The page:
General Criminal Background
Jordan, a former barber, was linked to the deaths of between eight and ten women between 1965 and 1988; he was the first Canadian to use alcohol as a murder weapon. Jordan's lengthy criminal record started in 1952 and includes convictions for rape, indecent assault, abduction, hit and run, drunk driving and car theft.
In 1976, Jordan was examined by Dr. Tibor Bezeredi as part of a court proceeding. Dr. Bezeredi diagnosed Jordan as having an anti-social personality, defined by Dr. Bezeredi as "a person whose conduct is maladjusted in terms of social behaviour; disregard for the rights of others which often results in unlawful activities".
Jordan is considered a serial killer as he was linked to the deaths of between eight and ten women, but was only convicted in the manslaughter death of one woman. His victims were Aboriginal women in Vancouver's Downtown Eastside. Typically he would find women in bars, and buy them drinks, or pay them for sex and encourage them to drink with him. When they passed out, he would pour liquor down their throats. The resulting deaths were reported as alcohol poisoning and police paid little attention, because some of his victims were alcoholics. Although the newspapers often described the women as prostitutes, not all were involved in prostitution. Jordan was known for drinking more than 50 ounces of vodka each day.
Alcohol as a Weapon
The first woman known to have died by alcohol poisoning while in Jordan's company was in 1965. As would become a pattern, a switchboard operator named Ivy Rose was found naked and dead in a Vancouver hotel. Her blood alcohol level was 0.51. No charges were laid.
Court proceedings show "he sought out approximately 200 women per year for binge drinking episodes covering the period from 1980 to 1988. He was also looking for sexual gratification." Further, the Crown provided evidence that Jordan was linked to the deaths of six other Aboriginal women. Similar fact evidence showed Jordan had been with the following women at the time of their death:
1. Mary Johnson, November 30, 1980, at the Aylmer Hotel, Blood alcohol level: .34
2. Barbara Paul, September 11, 1981, at the Glenaird Hotel, Blood alcohol level: .41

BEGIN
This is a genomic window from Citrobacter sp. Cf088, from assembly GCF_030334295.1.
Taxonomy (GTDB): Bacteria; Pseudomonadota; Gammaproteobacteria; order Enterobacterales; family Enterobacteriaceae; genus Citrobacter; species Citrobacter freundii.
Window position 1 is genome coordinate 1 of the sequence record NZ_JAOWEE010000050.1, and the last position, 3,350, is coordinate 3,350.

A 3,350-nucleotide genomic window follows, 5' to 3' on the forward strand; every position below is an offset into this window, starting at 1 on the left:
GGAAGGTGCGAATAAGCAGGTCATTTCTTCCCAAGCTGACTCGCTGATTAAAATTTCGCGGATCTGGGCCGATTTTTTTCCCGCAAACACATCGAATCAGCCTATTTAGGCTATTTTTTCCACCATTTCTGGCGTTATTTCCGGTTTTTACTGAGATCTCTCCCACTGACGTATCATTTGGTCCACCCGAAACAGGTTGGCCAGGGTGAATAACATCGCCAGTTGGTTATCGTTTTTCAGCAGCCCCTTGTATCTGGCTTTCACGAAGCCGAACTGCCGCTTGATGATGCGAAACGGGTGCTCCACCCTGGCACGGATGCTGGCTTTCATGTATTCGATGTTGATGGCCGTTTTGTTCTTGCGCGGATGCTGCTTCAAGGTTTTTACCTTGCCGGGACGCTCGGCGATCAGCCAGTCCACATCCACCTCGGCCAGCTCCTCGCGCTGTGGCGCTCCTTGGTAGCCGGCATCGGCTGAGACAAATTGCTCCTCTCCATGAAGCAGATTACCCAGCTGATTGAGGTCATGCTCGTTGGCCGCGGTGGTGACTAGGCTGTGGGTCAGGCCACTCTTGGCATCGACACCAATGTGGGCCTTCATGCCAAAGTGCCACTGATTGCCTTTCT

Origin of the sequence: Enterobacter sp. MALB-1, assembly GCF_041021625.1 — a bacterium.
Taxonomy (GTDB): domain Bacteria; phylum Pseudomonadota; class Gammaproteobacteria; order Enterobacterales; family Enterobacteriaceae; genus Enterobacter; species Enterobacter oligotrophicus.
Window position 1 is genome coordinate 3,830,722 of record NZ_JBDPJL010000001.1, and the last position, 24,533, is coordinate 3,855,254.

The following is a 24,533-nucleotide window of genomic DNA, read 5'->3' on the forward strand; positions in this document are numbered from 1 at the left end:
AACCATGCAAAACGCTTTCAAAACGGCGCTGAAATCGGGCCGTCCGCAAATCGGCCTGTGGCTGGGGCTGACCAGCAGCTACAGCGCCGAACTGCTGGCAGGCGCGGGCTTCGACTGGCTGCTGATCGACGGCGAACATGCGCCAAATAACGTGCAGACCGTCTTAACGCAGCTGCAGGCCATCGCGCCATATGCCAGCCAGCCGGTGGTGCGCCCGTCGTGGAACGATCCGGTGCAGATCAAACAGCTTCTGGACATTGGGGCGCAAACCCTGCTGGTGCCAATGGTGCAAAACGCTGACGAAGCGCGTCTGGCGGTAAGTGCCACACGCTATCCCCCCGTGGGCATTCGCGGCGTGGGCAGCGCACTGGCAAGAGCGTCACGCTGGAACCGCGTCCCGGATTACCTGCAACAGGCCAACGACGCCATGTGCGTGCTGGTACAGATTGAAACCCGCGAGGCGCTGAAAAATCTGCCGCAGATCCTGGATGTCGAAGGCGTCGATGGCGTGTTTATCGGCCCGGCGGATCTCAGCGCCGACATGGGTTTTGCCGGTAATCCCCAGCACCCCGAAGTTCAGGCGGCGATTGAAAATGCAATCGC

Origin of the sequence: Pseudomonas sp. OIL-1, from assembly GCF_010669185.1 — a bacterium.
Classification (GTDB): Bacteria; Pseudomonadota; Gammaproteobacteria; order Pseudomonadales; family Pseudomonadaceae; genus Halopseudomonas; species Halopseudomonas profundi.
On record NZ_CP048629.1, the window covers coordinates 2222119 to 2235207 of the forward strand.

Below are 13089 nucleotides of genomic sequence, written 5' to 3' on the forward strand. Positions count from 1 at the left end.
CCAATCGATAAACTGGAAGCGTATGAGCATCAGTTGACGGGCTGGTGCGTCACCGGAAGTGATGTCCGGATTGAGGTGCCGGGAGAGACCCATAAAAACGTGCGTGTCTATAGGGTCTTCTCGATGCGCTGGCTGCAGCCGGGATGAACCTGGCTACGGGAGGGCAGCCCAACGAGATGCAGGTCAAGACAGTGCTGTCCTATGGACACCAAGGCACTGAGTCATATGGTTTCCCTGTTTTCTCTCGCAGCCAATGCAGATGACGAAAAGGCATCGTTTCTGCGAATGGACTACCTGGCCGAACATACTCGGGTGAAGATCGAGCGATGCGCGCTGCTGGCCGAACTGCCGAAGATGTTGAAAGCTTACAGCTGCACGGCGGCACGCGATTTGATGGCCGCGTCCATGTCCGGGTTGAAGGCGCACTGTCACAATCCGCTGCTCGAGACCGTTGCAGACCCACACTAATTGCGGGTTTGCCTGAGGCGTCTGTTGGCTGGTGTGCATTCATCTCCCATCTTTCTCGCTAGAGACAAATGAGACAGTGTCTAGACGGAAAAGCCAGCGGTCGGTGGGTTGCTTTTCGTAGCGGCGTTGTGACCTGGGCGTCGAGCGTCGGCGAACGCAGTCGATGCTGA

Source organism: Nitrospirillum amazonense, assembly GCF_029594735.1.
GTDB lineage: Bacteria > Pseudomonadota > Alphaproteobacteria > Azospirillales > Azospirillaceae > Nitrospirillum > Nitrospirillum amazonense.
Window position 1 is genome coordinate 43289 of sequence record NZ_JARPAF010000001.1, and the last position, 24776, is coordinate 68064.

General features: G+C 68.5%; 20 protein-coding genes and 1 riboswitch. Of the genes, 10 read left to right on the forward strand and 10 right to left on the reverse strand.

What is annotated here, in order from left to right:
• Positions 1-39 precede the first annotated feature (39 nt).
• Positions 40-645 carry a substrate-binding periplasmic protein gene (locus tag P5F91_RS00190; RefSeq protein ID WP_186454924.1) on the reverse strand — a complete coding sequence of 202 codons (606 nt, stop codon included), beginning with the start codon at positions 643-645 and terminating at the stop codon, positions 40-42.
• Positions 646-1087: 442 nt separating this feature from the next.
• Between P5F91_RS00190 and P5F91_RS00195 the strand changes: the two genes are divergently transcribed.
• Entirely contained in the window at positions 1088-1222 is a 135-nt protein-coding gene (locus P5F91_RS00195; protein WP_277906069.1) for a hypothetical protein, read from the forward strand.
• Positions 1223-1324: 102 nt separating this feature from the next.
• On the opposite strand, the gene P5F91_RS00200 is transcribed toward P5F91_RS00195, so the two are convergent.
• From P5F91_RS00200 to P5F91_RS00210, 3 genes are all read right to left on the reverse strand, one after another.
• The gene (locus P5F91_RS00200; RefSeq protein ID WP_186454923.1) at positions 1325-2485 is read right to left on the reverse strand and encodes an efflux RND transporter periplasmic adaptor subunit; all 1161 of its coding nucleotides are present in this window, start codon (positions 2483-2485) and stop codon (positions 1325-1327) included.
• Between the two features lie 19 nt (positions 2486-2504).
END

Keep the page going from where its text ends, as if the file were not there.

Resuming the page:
3. Mary Johns, July 30, 1982, at 2503 Kingsway (his barbershop) Blood alcohol level: .76
4. Patricia Thomas, December 15, 1984, at 2503 Kingsway (his barbershop) Blood alcohol level: .51
5. Patricia Andrew, June 28, 1985, at 2503 Kingsway (his barbershop) Blood alcohol level: .79
6. Vera Harry, November 19, 1986, at the Clifton Hotel, Blood alcohol level: .04
On October 12, 1987, Vanessa Lee Buckner was found naked on the floor of the Niagara hotel after a night of drinking with Jordan. There is some debate regarding the victim. Some sources indicate that she was a white woman, not a heavy drinker, nor was she a prostitute. However, in official court records describe Ms. Buckner death as the result of Jordan "...supplying a lethal amount of liquor to a female alcoholic, who died as a result." Ms. Buckner had recently lost custody of her newborn baby, who had been born with a drug dependency. She "was an alcoholic and a taker of various kinds of drugs." A month after her death, another woman, Edna Shade, was found dead in another hotel. Jordan's fingerprints were found and linked to Ms. Buckner's death.
After being questioned, Jordan had not been charged with any crime related to Ms. Buckner's death. However, police initiated surveillance on Jordan. Between October 12 November 26, 1987, police watched him "search out native Indian women in the skid row area of Vancouver. On 4 different occasions they [the police] rescued the woman involved before she too became a victim." Those women were:
1. Rosemary Wilson, November 20, 1987, at the Balmoral Hotel, Blood alcohol level: .52
2. Verna Chartrand, November 21, 1987, at the Pacific Hotel, Blood alcohol level: .43
3. Sheila Joe, November 25, 1987, at the Rainbow Hotel, Blood alcohol level: unknown
4. Mabel Olson, November 26, 1987, at the Pacific Hotel, Blood alcohol level: unknown
According to the court records, police listening outside the hotel rooms heard Jordan say such things as: